Quite frankly, I’m not sure that the alternative — allowing murderers to benefit from the death of their victim — is one that should be available in a civilized society such as our own.

The New York Legal Blog Round Up

Blawgs The weekend is long gone, and that means that it's time for the weekly round up of interesting and informative posts from my fellow New York blawgers:

Indignant Indigent:

Judgment Day:

Juz the Fax:

New York Civil Law:

New York Public Personnel Law:

Second Opinions:

Simple Justice:

Wait a Second!:

Define That Term #280

Dictionary_2_3 Last week's term was eggshell skull, which is defined as:

A hypothetical medical condition used to illustrate the idea that if you are at fault when you injure someone, you are responsible for all the consequences, whether you could have foreseen them or not. For example, if you cause an injury to a hemophiliac who begins to bleed severely, you are responsible for whatever happens to him, even though you had no way of knowing that the injury would be so severe.

Once again, Edward Wiest got it right!

Today's term is:

sprinkling trust.

As always, no dictionaries, please.

Mining for Metadata in New York?

 In the smack down of the decade, the New York County Lawyer's Association Ethics Committee butts head with the American Bar Association Ethics Committee on the issue of mining for metadata inadvertently disclosed by opposing counsel.  It's hunky dory per the ABA, but apparently the NYCLA respectfully disagrees with that conclusion.

And how:

This Committee finds that the NYSBA rule is a better interpretation of the Code’s disciplinary rules and ethical considerations and New York precedents than the ABA's opinion on this issue. Thus, this Committee concludes that when a lawyer sends opposing counsel correspondence or other material with metadata, the receiving attorney may not ethically search the metadata in those electronic documents with the intent to find privileged material or if finding privileged material is likely to occur from the search.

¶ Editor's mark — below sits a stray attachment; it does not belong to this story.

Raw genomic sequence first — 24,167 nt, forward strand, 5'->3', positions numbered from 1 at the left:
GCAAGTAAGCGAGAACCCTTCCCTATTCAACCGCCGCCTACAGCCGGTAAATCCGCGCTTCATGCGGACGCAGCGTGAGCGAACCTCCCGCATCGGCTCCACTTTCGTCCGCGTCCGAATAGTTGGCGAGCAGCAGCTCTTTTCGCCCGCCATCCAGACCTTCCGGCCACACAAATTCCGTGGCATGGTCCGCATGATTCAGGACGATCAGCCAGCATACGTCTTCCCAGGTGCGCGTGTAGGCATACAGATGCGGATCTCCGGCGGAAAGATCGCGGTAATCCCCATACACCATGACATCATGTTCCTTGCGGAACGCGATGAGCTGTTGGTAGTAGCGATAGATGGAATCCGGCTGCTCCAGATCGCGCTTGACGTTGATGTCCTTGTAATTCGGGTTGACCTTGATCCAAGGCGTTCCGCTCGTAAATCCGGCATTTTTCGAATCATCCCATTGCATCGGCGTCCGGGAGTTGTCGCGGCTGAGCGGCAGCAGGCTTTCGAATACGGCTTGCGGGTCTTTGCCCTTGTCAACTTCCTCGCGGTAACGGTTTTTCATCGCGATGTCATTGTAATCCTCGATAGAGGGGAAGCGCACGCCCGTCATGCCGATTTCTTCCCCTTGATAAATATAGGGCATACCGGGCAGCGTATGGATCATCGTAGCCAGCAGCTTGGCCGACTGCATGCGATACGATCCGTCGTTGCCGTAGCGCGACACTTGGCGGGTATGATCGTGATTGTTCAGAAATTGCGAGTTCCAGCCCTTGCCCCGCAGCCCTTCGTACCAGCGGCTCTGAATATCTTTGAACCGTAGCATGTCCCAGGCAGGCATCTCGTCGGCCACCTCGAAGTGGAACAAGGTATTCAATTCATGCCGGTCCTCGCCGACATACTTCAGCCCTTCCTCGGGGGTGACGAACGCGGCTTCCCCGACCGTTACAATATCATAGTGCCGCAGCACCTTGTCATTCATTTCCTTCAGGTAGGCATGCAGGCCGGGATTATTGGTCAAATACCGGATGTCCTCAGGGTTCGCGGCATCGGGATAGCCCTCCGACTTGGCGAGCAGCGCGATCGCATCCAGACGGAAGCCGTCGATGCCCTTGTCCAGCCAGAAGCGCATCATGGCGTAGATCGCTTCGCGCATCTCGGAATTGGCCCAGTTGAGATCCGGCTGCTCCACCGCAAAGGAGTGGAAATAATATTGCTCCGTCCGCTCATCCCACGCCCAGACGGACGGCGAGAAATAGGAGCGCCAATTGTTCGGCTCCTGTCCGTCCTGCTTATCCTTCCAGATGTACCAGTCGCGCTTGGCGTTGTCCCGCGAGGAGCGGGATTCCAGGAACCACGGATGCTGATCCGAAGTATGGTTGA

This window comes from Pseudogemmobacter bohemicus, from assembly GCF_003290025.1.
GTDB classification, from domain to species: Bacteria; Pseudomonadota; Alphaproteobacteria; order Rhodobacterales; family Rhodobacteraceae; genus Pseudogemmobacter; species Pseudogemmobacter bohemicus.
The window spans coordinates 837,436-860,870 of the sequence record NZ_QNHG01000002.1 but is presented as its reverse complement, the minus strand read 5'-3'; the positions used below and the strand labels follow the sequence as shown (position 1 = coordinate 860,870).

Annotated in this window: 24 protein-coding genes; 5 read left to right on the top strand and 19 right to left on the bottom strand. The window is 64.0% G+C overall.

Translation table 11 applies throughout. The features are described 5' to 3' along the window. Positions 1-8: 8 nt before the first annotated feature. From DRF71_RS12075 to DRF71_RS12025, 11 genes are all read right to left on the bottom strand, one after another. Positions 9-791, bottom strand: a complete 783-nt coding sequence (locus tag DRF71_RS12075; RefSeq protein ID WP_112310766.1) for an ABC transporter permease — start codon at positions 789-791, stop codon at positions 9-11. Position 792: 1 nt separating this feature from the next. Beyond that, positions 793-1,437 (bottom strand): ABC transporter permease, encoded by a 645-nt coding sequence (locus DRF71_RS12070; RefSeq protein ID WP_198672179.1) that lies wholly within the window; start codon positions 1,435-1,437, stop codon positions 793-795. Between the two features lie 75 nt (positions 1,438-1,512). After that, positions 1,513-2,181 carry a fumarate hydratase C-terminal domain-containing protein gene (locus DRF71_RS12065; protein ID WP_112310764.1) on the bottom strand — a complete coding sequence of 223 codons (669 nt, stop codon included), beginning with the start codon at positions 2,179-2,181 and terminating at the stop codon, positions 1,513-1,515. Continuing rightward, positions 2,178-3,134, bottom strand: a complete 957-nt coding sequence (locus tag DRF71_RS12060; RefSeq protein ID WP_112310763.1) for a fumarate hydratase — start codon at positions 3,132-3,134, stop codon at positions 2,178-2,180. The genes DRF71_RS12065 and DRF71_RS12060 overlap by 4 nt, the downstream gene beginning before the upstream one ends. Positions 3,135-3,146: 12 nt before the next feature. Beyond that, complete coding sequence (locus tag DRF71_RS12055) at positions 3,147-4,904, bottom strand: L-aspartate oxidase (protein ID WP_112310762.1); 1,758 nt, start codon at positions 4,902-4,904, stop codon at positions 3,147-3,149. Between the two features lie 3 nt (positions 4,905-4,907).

Oh snap!  Wish I could have been a fly on that wall!

Hat tip:  Legal Blog Watch.

The New York Legal News Round Up

Latest_newsIt's the middle of the week and time for the round up of interesting New York news headlines from the past week:

The Lawsuit That Never Should Have Been

Drlogo11_2 This week's Daily Record column is entitled "The lawsuit that never should have been."  The article is set forth in full below and a pdf of the article can be found here.

My past Daily Record articles can be accessed here.

The lawsuit that never should have been

“Where the use of Mounted Unit becomes necessary for crowd control purposes, incident commanders are reminded that if Mounted officers are deployed for such purpose it is important to ensure that a crowd or group to be dispersed has suffi- cient avenues of escape and/or retreat available to them and has a reasonable chance to disperse.”

— Paragraph 3 of the March 28 settlement order in Stauber and the New York Civil Liberties Union v. the City of New York, 03-cv-09164

In 2003, the New York Civil Liberties Union filed a lawsuit against the New York Police Department on behalf of protesters injured by police during peaceful antiwar demonstrations. 

The complaint alleged the NYPD prevented protesters from leaving police barricaded areas and approached the trapped crowds on horseback, causing injuries to many in attendance.

The plaintiffs included a then-law student, now an attorney, who was injured by a police horse and a woman confined to a wheelchair who alleged she was trapped behind a police barricade and her wheelchair was damaged by a police officer when she attempted, for medical reasons, to leave the barricaded area.

Pursuant to the Settlement order, the defendants agreed to pay $100,000 in attorneys fees to the New York Civil Liberties Union and $25,000 in damages to the injured plaintiffs. 

The NYPD also agreed to adopt written policies that ensure those lawfully exercising their First Amendment rights can gain access to protest areas, have adequate means of ingress and egress from the areas set aside for the protest, and that police provide adequate warning and an opportunity to disperse prior to using the Mounted Unit for crowd control.